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Which GuideBooks to buy?

My husband and I, along with another couple are planning a trip to Europe for 2008. This site has been great, but I'm not sure which guidebooks we should get to help us out. It seems like there are so many.

If it helps, none of us have been to Europe before, we're going for 16 days and we definitely want to go to London, Paris, Munich and we're trying to pick one more location (maybe Bruges).


Posted by
9363 posts

The D-K books (the ones with the black border on top) are the best for background information (like history), diagrams, walking maps, beautiful pictures. They also have a "survival" section in the back that shows the local emergency vehicles, traffic signs, information about hospitals and medical care, local currency, how to use the payphones, etc. The only place where they are limited is in listings of hotels and restaurants. A Michelin guide is better for that. And, of course, the Rick Steves books are good for itinerary and sightseeing information.

Posted by
2788 posts

Get a Rick Steves "Europe Thru the Back Door - 2007" and a RS "Europe Planning Map" either at your local book store or by e-mailing his office thru this web site. We found them priceless in planning our first trip to Europe. You could instead/also pruchase individual books and maps for Great Britain, France, and Germany. As has been said many times, spending one or two hundred dollars for pre-trip planning for a multiple thousands of dollars trip is a very good investment.

Posted by
1568 posts

In my opinion, I would suggest you buy Rick's guidebook on Paris. It was a tremendous help for us during our 5 days there. BTW, don't miss Versailles.

I have not been to London but when I do go a guidebook would be necessary.

As far as Munich is concerned, you can print information from this link that will give you all you need. Scroll about 1/2 down the page.

Brugges go this link:

Hope this helps.

Posted by
4125 posts

It's great that you are starting to plan your trip now! You have lots of time and can create a really rich experience for yourselves.

I'd suggest visiting a public library with a good travel section and reading widely. This will let you assess the quality and personality of the different travel books, will give you and your husband concrete things to talk over before you go, and will inevitably give you some new ideas for how to spend your time.

That is just preliminary. Next spring, you should buy the 2008 editions of whatever guidebooks you plan to actually use. You can bring them, or just cut up or copy the relevent pages, but up-to-date-information is essential.

We've used this approach to plan really memorable trips. Now I've got the travel-planning bug almost as bad as the travel bug!

Posted by
31465 posts


everyone seems to have favourites with respect to Guidebooks. Some prefer Lonely Planet, Let's Go, Rough Guides or whatever and of course on this Forum I'm sure Rick's books are preferred!

I use Rick's books EXTENSIVELY when planning,as the format is excellent and they are a wealth of information! They fit my travel style well, and have great info on lodgings, dining, etc. As someone else mentioned, "Europe Through The Back Door" is an ESSENTIAL pre-read, especially since this is your first trip to Europe. Check this web site for details.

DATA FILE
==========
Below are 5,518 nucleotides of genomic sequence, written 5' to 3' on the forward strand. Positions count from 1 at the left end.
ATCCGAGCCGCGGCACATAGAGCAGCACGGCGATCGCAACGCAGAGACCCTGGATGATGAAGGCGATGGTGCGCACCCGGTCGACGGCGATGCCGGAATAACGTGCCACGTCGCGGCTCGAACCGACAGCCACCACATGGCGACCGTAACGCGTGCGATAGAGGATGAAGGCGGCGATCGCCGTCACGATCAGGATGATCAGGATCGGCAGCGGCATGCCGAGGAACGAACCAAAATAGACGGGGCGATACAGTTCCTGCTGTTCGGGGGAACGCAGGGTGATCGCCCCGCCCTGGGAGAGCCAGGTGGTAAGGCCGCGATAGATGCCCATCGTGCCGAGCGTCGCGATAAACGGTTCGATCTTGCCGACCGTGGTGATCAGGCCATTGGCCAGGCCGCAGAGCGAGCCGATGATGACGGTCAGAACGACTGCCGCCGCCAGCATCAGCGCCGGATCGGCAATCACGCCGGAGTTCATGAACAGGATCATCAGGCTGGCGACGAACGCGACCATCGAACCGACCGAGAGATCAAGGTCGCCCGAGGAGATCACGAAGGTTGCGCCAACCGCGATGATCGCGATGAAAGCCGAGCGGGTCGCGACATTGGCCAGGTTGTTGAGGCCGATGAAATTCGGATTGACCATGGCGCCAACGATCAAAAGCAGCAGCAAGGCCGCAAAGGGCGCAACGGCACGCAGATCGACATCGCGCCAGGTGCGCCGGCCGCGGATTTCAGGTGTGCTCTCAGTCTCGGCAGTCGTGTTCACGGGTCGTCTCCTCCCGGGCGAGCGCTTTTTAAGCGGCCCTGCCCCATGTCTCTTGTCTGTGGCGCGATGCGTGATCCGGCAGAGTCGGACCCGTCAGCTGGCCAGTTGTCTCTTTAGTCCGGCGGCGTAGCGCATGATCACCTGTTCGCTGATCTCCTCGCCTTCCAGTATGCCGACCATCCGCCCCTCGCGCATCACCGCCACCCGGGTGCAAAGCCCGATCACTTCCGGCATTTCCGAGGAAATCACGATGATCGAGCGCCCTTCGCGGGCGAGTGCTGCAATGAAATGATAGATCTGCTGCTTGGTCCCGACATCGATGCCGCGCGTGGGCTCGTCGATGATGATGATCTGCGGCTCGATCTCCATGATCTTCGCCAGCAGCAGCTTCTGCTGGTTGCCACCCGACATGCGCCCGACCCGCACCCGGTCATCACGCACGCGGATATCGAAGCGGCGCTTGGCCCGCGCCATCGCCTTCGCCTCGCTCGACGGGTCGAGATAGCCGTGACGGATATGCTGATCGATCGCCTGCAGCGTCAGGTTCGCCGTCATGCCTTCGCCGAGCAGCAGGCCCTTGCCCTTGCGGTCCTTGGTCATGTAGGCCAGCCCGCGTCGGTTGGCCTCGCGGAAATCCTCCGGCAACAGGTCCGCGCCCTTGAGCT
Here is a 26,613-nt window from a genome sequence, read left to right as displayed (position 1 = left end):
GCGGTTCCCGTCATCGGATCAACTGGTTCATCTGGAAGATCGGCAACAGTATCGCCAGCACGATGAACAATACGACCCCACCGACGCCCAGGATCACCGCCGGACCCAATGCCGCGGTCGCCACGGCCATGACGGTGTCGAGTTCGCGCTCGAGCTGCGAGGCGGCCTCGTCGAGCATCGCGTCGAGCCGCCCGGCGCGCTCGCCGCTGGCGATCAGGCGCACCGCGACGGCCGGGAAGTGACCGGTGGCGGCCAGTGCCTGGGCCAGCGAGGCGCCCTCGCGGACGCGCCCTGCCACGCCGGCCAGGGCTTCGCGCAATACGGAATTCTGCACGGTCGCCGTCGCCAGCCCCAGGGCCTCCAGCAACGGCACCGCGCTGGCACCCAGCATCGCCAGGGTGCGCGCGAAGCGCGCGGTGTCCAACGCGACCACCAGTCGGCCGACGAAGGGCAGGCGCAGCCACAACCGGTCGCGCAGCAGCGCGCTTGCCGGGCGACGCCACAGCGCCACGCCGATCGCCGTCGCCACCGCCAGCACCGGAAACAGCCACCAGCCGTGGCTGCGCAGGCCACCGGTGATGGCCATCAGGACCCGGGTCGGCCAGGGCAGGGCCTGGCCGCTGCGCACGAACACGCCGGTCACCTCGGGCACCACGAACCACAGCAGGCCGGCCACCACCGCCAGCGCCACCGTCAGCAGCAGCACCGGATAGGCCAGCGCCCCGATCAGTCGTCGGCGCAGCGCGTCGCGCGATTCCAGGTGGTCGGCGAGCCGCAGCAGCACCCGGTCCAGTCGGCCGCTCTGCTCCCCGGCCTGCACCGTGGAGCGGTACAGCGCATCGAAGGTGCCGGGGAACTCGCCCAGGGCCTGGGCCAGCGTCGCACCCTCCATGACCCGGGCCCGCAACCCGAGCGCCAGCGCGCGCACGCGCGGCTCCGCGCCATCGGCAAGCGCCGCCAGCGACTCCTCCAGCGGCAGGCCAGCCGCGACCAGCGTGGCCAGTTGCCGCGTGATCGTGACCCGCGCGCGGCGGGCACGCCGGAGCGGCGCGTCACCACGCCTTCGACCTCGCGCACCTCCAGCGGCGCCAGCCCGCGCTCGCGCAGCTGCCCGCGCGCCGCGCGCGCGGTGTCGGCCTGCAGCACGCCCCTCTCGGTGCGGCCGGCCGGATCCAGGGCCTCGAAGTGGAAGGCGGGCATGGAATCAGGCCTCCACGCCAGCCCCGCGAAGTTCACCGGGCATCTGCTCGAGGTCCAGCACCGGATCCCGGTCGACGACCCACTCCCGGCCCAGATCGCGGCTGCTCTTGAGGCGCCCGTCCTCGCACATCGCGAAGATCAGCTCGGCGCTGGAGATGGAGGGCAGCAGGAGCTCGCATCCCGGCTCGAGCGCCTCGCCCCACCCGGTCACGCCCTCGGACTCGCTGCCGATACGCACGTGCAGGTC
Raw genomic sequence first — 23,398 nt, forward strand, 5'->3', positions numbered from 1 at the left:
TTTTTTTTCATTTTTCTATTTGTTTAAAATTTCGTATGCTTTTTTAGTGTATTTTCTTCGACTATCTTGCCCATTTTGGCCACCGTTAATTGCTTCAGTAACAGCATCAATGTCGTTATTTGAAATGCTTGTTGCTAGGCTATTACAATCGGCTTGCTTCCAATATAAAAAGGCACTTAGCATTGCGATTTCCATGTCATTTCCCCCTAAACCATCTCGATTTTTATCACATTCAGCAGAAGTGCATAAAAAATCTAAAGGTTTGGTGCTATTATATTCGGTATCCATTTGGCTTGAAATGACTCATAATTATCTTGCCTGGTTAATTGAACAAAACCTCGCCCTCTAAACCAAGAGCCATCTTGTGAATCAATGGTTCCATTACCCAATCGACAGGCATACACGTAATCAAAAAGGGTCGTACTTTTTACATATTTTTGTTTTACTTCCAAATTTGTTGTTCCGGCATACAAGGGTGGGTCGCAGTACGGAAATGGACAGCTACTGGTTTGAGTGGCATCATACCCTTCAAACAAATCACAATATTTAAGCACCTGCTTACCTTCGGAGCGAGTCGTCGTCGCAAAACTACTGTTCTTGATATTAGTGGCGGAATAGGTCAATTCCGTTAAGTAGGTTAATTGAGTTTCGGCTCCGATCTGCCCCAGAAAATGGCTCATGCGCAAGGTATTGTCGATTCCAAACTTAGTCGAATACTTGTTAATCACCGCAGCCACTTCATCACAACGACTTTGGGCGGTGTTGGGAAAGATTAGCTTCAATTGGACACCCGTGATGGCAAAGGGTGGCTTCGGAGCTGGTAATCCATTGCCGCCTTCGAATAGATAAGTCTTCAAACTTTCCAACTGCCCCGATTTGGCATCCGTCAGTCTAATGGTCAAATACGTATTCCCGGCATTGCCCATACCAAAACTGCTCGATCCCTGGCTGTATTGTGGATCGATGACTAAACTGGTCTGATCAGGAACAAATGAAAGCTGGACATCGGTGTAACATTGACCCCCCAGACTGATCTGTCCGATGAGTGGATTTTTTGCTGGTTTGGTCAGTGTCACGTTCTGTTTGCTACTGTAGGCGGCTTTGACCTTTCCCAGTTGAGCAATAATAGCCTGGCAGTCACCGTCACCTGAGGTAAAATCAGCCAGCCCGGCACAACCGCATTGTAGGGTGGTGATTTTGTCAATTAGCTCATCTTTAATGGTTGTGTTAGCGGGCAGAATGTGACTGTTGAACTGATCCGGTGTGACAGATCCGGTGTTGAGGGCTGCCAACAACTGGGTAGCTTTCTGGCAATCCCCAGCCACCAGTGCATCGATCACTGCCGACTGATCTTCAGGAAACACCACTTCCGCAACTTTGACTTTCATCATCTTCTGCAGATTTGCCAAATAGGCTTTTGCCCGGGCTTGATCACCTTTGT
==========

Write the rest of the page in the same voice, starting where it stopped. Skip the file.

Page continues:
A trip of 16 days is not a long time, so you'll need to plan your transport carefully. I'd highly recommend "open jaw" flights for best efficiency.

Four cities is workable in that time frame, and Bruges is a good choice. You could also consider Rothenburg (on the way to Munich), as it's a favourite. Plan for at least 4-5 days in London and Paris, as there's LOTS to see! Italy is always fantastic, but I doubt you'll have time.

Happy planning!

Posted by
769 posts

My choices: Ricks book of course for one, then go for Lonely Planet and/or Rough Guide - which ever is "newer" (sometimes both if they are both recent! With these 2 or three - you cant go wrong for most places!

Specific types of travel may require some extra special guides - like architecture or hiking - lots of experts out there - but in general travel - I go for Ricks, LP and RG books! Exacto-knif cut out the chapters you dont need and make 3 books into one! (discard or leave used chapter behind as you go!)

Posted by
138 posts

I love the DK guides, they are so beautiful and full of photos! But because they are so beautifully printed on good paper, they are maddeningly heavy! I can't take them with me, and I don't want to butcher them, either. So I use them at home for preparation, but take RS books with me.

Posted by
10 posts

I vote for Lonely Planet as well. They have maps in them that are "area" specific but have a good number of streets labeled and it's quite easy to take the book apart and use the smaller maps and the larger foldout map that also comes in the books. I do read several other guide books from the library as I like to have lots of restaurant recommendations.


Posted by
8700 posts

For a general guidebook on traveling independently in Europe, you can't beat Rick's Europe Through the Back Door. It's especially good for first-timers. You can probsbly find the 2007 edition in a bookstore. FYI, much of the information in that book is contained in the "Travel Tips" section of this Web site, either in full or in summary fashion.

Posted by
283 posts

Spend the money on the Rick Steves guides that are available for your destinations. You won't be sorry. The Blue Guides provide sometimes dense but often interesting and useful historical and cultural information. Don't rely on those for travel information, though.